|When do mothers think their child is overweight?|
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|PMID: 21224827 Owner: NLM Status: MEDLINE|
|OBJECTIVE: To quantify how overweight children have to be for their mothers to classify them as overweight and to express concern about future overweight, and to investigate the adiposity cues in children that mothers respond to.
SUBJECTS: A total of 531 children from the Gateshead Millennium Study cohort at 6-8 years and their mothers.
MEASUREMENTS: In the mother: responses to two questions concerning the child's adiposity; height; weight; educational qualifications; and economic status. In the child: height; weight; waist circumference; skinfold thicknesses; bioelectrical impedance; and bone frame measurements.
RESULTS: The body mass index (BMI) at which half the mothers classify their child as overweight was 21.3 (in the obese range for children of this age). The BMI at which half the mothers were concerned about their child becoming overweight in the future was 17.1 (below the overweight range). Waist circumference and skinfolds contributed most to mothers' responses. Although BMI and fat scores were important predictors individually, they did not contribute independently once waist circumference and skinfolds (their most visible manifestations) were included in the regression equations. Mothers were less likely to classify girls as overweight. Mothers with higher BMIs were less likely to classify their child as overweight, but were more likely to be concerned about future overweight.
CONCLUSION: Health promotion efforts directed at parents of young primary school children might better capitalise on their concern about future overweight in their child than on current weight status, and focus on mothers' response to more visible characteristics than the BMI.
|K N Parkinson; R F Drewett; A R Jones; A Dale; M S Pearce; C M Wright; A J Adamson;|
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|Type: Journal Article; Research Support, Non-U.S. Gov't Date: 2011-01-11|
|Title: International journal of obesity (2005) Volume: 35 ISSN: 1476-5497 ISO Abbreviation: Int J Obes (Lond) Publication Date: 2011 Apr|
|Created Date: 2011-04-12 Completed Date: 2011-06-30 Revised Date: 2013-04-29|
Medline Journal Info:
|Nlm Unique ID: 101256108 Medline TA: Int J Obes (Lond) Country: England|
|Languages: eng Pagination: 510-6 Citation Subset: IM|
|Institute of Health and Society, Human Nutrition Research Centre, Framlington Place, Newcastle University, Newcastle upon Tyne, UK. email@example.com|
|APA/MLA Format Download EndNote Download BibTex|
Body Mass Index*
Body Weight / physiology
Great Britain / epidemiology
Health Knowledge, Attitudes, Practice
Mothers / psychology*
Overweight / epidemiology, prevention & control, psychology*
|G0501306//Medical Research Council; G0501306(75302)//Medical Research Council; //British Heart Foundation; //Cancer Research UK; //Chief Scientist Office; //Department of Health; //Medical Research Council|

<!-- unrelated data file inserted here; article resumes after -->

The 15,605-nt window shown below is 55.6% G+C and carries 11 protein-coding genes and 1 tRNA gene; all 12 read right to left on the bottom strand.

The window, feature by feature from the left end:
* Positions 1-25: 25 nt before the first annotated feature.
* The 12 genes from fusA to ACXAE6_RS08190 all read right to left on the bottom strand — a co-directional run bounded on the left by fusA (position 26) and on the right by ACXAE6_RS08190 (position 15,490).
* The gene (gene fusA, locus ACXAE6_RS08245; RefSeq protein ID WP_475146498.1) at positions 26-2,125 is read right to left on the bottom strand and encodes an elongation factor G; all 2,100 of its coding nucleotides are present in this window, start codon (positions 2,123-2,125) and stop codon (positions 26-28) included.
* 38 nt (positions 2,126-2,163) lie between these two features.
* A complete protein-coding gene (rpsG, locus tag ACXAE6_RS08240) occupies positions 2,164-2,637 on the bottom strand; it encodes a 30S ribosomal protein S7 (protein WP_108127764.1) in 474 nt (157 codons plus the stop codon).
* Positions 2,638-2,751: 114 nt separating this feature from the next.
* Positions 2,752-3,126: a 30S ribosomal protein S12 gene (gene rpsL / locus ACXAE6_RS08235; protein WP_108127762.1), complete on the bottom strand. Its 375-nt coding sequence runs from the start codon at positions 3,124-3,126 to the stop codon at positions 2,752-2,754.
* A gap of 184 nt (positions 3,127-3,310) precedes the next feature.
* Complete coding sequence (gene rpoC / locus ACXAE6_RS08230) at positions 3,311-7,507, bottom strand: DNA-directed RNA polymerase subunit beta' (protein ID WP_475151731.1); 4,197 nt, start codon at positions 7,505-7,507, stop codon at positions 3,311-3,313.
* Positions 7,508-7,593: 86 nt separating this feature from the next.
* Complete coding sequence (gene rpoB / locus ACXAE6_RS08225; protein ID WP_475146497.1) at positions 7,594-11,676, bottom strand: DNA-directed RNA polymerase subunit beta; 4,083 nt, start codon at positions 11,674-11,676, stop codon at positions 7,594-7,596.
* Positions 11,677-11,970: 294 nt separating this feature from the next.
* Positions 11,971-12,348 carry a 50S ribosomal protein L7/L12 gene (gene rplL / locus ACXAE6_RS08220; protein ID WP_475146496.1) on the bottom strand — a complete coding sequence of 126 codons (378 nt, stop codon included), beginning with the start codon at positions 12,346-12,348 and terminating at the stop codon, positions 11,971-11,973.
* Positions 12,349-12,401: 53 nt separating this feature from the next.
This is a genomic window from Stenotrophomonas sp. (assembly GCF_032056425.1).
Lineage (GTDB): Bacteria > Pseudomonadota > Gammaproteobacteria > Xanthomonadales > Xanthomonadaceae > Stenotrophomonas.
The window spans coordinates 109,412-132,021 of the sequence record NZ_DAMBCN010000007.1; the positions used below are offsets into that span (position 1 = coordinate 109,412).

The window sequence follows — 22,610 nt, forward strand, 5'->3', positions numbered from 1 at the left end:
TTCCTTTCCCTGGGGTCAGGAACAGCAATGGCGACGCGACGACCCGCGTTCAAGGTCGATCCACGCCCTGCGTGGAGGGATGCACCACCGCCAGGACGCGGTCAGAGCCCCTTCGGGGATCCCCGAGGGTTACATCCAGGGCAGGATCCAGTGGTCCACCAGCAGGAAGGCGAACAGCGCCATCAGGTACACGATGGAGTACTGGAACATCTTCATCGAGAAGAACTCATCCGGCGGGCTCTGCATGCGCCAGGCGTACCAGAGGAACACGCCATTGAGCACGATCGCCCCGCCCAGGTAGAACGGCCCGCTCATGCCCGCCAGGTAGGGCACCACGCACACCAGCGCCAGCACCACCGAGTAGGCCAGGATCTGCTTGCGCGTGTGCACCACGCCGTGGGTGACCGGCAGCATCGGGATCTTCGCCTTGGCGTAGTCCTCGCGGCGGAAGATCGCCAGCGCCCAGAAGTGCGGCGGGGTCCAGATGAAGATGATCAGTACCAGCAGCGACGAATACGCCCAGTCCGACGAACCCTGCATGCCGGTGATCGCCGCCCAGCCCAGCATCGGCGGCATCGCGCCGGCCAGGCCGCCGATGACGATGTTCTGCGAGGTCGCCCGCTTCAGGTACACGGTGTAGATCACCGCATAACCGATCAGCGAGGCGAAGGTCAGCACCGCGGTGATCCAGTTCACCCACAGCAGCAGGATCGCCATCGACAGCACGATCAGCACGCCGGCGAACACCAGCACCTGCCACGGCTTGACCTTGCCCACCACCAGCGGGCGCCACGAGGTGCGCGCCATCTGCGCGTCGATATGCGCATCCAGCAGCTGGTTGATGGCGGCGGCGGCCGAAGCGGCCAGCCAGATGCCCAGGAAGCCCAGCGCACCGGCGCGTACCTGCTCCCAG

|Ashley Adamson / ; Anne Dale / ; Robert Drewett / ; Ann Le Couteur / ; Paul McArdle / ; Kathryn Parkinson / ; Mark Pearce / ; John Reilly / ; Charlotte Wright /|
Journal ID (nlm-journal-id): 101256108
Journal ID (pubmed-jr-id): 32579
Journal ID (nlm-ta): Int J Obes (Lond)
Journal ID (iso-abbrev): Int J Obes (Lond)
nihms-submitted publication date: Day: 30 Month: 11 Year: 2010
Electronic publication date: Day: 11 Month: 1 Year: 2011
Print publication date: Month: 4 Year: 2011
pmc-release publication date: Day: 01 Month: 10 Year: 2011
Volume: 35 Issue: 4
First Page: 510 Last Page: 516
PubMed Id: 21224827
|When do mothers think their child is overweight?|
|Kathryn N Parkinson, PhDa|
|Robert F Drewett, DPhilb|
|Angela R Jones, PhDa|
|Anne Dale, MDc|
|Mark S Pearce, PhDd|
|Charlotte M Wright, MDe|
|Ashley J Adamson, PhDa|
|the Gateshead Millennium Study core team|
aInstitute of Health and Society, Human Nutrition Research Centre, William Leech Building, Framlington Place, Newcastle University, Newcastle upon Tyne, NE2 4HH, UK
bDepartment of Psychology, Science Laboratories, South Road, Durham University, Durham, DH1 3LE, UK
cGateshead Health NHS Foundation Trust, Children's Department, Queen Elizabeth Avenue, Sheriff Hill, Queen Elizabeth Hospital, Gateshead, NE9 6SX, UK
dInstitute of Health and Society, Newcastle University, Sir James Spence Institute of Child Health, Royal Victoria Infirmary, Newcastle upon Tyne, NE1 4LP, UK
ePEACH Unit, University of Glasgow, Faculty of Medicine, Queen Mother's Tower, Yorkhill Hospitals, Glasgow, G3 8SJ, UK
|aCorresponding author: Dr Kathryn Parkinson, Institute of Health and Society, Human Nutrition Research Centre, Room M1 151, 1st Floor William Leech Building, Framlington Place, Newcastle University, Newcastle upon Tyne, NE2 4HH, UK. Tel: (0191) 2223828 Fax: (0191) 2225581 firstname.lastname@example.org
*Gateshead Millennium Study core team: Ashley Adamson, Anne Dale, Robert Drewett, Ann Le Couteur, Paul McArdle, Kathryn Parkinson, Mark Pearce, John Reilly, Charlotte Wright.